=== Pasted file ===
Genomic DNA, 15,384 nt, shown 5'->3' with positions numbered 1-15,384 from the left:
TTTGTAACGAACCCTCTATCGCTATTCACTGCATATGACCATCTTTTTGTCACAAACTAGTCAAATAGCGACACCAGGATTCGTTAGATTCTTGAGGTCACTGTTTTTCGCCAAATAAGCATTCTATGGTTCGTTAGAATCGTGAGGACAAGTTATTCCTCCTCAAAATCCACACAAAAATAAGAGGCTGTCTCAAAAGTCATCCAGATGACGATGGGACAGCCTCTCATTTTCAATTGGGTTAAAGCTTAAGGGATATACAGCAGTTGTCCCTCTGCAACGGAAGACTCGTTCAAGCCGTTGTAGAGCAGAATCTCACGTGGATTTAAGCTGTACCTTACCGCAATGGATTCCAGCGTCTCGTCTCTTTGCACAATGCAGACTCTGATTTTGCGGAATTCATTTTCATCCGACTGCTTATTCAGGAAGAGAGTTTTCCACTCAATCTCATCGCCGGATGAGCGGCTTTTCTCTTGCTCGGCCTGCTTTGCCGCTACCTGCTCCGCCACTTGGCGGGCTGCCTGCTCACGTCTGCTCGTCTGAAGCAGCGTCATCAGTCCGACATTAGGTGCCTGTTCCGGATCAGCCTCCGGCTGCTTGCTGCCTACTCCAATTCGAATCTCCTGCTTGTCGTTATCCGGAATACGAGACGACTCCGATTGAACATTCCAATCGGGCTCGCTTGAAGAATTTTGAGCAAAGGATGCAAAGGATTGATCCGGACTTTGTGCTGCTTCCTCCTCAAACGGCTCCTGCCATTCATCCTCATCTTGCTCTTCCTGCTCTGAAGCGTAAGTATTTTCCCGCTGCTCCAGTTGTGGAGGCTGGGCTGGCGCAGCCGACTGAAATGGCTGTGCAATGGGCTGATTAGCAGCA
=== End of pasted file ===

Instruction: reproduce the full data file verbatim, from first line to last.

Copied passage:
Genomic DNA, 15,384 nt, shown 5'->3' with positions numbered 1-15,384 from the left:
TTTGTAACGAACCCTCTATCGCTATTCACTGCATATGACCATCTTTTTGTCACAAACTAGTCAAATAGCGACACCAGGATTCGTTAGATTCTTGAGGTCACTGTTTTTCGCCAAATAAGCATTCTATGGTTCGTTAGAATCGTGAGGACAAGTTATTCCTCCTCAAAATCCACACAAAAATAAGAGGCTGTCTCAAAAGTCATCCAGATGACGATGGGACAGCCTCTCATTTTCAATTGGGTTAAAGCTTAAGGGATATACAGCAGTTGTCCCTCTGCAACGGAAGACTCGTTCAAGCCGTTGTAGAGCAGAATCTCACGTGGATTTAAGCTGTACCTTACCGCAATGGATTCCAGCGTCTCGTCTCTTTGCACAATGCAGACTCTGATTTTGCGGAATTCATTTTCATCCGACTGCTTATTCAGGAAGAGAGTTTTCCACTCAATCTCATCGCCGGATGAGCGGCTTTTCTCTTGCTCGGCCTGCTTTGCCGCTACCTGCTCCGCCACTTGGCGGGCTGCCTGCTCACGTCTGCTCGTCTGAAGCAGCGTCATCAGTCCGACATTAGGTGCCTGTTCCGGATCAGCCTCCGGCTGCTTGCTGCCTACTCCAATTCGAATCTCCTGCTTGTCGTTATCCGGAATACGAGACGACTCCGATTGAACATTCCAATCGGGCTCGCTTGAAGAATTTTGAGCAAAGGATGCAAAGGATTGATCCGGACTTTGTGCTGCTTCCTCCTCAAACGGCTCCTGCCATTCATCCTCATCTTGCTCTTCCTGCTCTGAAGCGTAAGTATTTTCCCGCTGCTCCAGTTGTGGAGGCTGGGCTGGCGCAGCCGACTGAAATGGCTGTGCAATGGGCTGATTAGCAGCA